The unboxing process was a little confusing as the included “Quick Start” guide reminded me of sparse IKEA instructions. Part of the issue was finding all the parts: some were hidden in the shoulder bag (be sure to check the not-so-obvious pocket underneath the top of the bag for the cables) and the various black cardboard boxes. There is an unboxing video available on DJI’s website as well.
As a previous owner of the DJI Spark, I’m really enjoying the improved controller on the Mavic Air 2. The antennae is built into the phone cradle, so you’re automatically extending the antennae when you put your phone in. Your phone also connects via a cable on this controller (Lightning is installed by default; the Micro USB and USB-C cables are in that hidden pocket of the shoulder bag). This leads to a much more stable connection and a much quicker setup time as you don’t need to mess with your phone’s WiFi settings to connect to the controller. Please note that there is no option to connect your phone directly to the Mavic Air 2 (you need the remote controller as a go-between).
With my DJI Spark, I would receive a “signal interference” message more often than I liked, even in rural areas away from other WiFi and Bluetooth signals. I have yet to receive this message on the Mavic Air 2 and I’ve noticed that the live video feed is a lot smoother.
The controller is heavier than the DJI Spark’s controller, but is still comfortable to hold. The controller also has an option to charge your phone, but it is off by default and must be enabled each time you fly (I hope this is a bug). In the app, tap the Settings option and you’ll find the charging option under “Controller”. Otherwise, I find my phone battery drains very fast.
Compared to the DJI Spark, the Mavic Air 2 moves a lot faster, even in Normal mode. If you’ve used the DJI Spark in the past, you’ll want to be cautious you don’t go too fast.
While the Spark had a forward-facing sensor to prevent it from flying forward into an obstacle, the Mavic Air 2 also has sensors behind and underneath (but it could still collide with an object on either side or above it, so it’s not completely collision-proof).
The Mavic Air 2 is very stable when hovering and I have not noticed any drifting. Of course, the outdoor wind speeds will greatly affect this, but the Mavic Air 2 seems to contend with light breezes very well.
The DJI Spark features a 12MP camera and can record 1080p 30FPS video. The Mavic Air 2 can capture up to 48MP and can capture 4K video up to 60 FPS. The Mavic Air 2 also had a 3-axis gimbal for smoother images stabilization compared to the Spark’s 2-axis gimbal.
The image quality is amazing and I’ve been very pleased with the results. There are also some lens filters included for shooting in bright situations, such as sunrises or snowy landscapes on a sunny day. The “Smart” photo settings also does a great job of creating HDR photos that would have previously required the use of shooting multiple photos in AEB mode and performing the HDR effect in a separate photo editing program.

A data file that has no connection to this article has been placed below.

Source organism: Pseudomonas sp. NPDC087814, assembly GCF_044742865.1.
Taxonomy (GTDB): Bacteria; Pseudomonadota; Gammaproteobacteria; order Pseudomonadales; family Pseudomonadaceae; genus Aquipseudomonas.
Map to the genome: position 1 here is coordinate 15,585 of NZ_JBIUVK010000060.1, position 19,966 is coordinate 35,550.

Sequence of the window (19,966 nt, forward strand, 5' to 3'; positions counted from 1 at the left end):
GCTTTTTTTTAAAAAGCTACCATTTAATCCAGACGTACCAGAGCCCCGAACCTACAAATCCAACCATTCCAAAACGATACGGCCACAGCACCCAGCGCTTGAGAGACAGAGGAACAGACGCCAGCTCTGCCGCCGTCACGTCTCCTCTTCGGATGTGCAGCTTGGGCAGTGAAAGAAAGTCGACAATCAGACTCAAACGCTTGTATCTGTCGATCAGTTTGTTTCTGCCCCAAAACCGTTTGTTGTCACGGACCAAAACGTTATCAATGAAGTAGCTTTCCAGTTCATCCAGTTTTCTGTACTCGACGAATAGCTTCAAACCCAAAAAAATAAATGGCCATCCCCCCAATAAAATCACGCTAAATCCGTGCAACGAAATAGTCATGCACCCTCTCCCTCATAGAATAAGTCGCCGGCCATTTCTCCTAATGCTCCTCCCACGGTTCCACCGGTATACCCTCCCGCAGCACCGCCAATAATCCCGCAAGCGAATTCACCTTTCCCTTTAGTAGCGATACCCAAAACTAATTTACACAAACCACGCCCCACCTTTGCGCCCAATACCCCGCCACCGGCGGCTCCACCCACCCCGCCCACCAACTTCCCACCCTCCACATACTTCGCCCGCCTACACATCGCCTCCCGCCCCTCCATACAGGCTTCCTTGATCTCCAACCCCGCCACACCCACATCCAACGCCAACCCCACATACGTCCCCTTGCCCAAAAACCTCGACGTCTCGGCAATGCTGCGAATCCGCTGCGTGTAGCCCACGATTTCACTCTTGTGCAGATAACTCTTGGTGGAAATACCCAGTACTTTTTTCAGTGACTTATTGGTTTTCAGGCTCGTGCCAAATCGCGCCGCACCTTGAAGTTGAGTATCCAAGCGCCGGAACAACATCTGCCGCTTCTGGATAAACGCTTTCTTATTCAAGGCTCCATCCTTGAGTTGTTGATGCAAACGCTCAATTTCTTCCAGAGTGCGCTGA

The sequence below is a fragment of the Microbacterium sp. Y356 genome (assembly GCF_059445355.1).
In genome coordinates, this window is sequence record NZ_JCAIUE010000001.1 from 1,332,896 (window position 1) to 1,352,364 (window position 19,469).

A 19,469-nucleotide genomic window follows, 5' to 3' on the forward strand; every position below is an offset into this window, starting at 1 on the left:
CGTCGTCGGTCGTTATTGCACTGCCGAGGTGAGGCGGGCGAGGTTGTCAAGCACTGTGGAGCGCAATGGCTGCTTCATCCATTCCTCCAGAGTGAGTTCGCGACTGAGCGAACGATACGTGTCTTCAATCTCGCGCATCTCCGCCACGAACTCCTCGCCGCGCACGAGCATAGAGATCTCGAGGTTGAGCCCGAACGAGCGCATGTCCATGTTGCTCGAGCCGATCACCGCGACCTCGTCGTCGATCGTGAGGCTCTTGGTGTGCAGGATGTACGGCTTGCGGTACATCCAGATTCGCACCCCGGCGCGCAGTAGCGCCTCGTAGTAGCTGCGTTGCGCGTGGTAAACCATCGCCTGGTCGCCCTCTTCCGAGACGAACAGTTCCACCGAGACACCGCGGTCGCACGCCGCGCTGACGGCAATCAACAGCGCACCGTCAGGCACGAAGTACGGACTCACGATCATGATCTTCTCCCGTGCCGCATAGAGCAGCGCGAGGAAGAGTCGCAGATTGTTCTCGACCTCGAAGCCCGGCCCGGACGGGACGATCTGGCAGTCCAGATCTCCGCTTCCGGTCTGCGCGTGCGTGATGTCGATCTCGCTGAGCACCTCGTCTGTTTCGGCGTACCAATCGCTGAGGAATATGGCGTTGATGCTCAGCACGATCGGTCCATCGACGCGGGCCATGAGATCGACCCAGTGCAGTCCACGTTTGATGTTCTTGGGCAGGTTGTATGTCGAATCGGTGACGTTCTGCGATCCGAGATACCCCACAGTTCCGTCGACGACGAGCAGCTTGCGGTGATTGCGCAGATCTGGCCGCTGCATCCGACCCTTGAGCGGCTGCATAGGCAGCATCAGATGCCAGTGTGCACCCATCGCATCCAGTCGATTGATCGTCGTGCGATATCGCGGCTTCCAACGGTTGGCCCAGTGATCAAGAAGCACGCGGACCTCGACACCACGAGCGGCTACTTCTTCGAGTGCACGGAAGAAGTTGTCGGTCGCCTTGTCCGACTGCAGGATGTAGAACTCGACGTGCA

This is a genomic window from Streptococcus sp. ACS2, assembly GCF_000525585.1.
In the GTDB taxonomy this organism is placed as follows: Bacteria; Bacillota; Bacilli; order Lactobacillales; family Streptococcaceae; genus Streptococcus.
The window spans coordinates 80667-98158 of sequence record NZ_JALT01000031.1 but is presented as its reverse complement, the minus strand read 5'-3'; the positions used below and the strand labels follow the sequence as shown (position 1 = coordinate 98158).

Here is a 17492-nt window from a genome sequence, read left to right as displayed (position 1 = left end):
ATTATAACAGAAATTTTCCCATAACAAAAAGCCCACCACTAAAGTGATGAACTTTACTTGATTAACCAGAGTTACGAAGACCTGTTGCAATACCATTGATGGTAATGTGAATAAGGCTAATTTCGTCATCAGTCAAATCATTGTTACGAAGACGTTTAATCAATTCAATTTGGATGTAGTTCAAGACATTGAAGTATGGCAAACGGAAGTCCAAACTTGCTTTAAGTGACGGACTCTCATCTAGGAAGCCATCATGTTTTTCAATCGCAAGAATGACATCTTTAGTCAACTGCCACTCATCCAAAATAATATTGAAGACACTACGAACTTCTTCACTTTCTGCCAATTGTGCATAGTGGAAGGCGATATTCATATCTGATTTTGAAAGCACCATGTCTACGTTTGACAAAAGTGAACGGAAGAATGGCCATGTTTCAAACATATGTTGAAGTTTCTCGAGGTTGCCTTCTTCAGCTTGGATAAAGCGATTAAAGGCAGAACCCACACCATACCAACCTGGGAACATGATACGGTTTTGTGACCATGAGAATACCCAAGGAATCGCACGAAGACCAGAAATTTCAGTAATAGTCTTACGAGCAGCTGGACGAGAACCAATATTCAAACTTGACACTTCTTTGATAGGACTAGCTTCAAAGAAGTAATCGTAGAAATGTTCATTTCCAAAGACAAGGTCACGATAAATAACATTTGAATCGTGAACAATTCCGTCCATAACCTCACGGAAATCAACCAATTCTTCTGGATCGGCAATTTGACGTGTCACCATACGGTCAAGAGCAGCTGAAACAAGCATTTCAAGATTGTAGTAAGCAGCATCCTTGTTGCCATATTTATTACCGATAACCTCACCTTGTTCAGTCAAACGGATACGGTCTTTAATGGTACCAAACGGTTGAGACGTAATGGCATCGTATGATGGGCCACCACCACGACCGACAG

Like the DJI Spark, it is somewhat confusing to figure out where to retrieve your images and videos. To get the highest quality images and videos, you need to pull the files off of your memory card (please note that a memory card is not included in the Fly More package). Yet, the memory card only has the raw footage of the Quick Shot videos and other special effects like panoramas. To get the stylized Quick Shot videos and special photos, you must render them in the app and save it to your phone’s album. To add to the confusion, the app stores low quality “preview images” by default, and you must specifically go into the app’s “album” feature *while the drone is still powered on* in order to download the HD quality videos and images to your phone and to render the fancy photos and video features.
There are 3 batteries total in the DJI Mavic Air 2’s Fly More package. Each battery can get you up to 34 minutes of fly time, little more than double the 16 minute flight time of the DJI Spark. The charger works a little differently than on the Spark: each Mavic Air 2 battery charges one-at-a-time (starting with the battery with the largest amount of existing charge) instead of simultaneously.
The Mavic Air 2 is a worthy upgrade from the Spark for the solid connectivity, improved camera, and longer flight times. The enhanced safety features are also a great help to those who are new to drone flying.
- Solid connectivity
- HDR photos and videos
- Over 30 minutes of flight time
- No obstacle avoidance sensors on side
- App doesn't remember "charge phone" setting
4K/60 fps video; OcuSync 2.0 6.2 miles 1080p/30 fps video transmission; 1/2" image sensor, 48.0MP photo; 34-min max flight time; flying range of up to 60695.5'; 240-min max remote controller battery life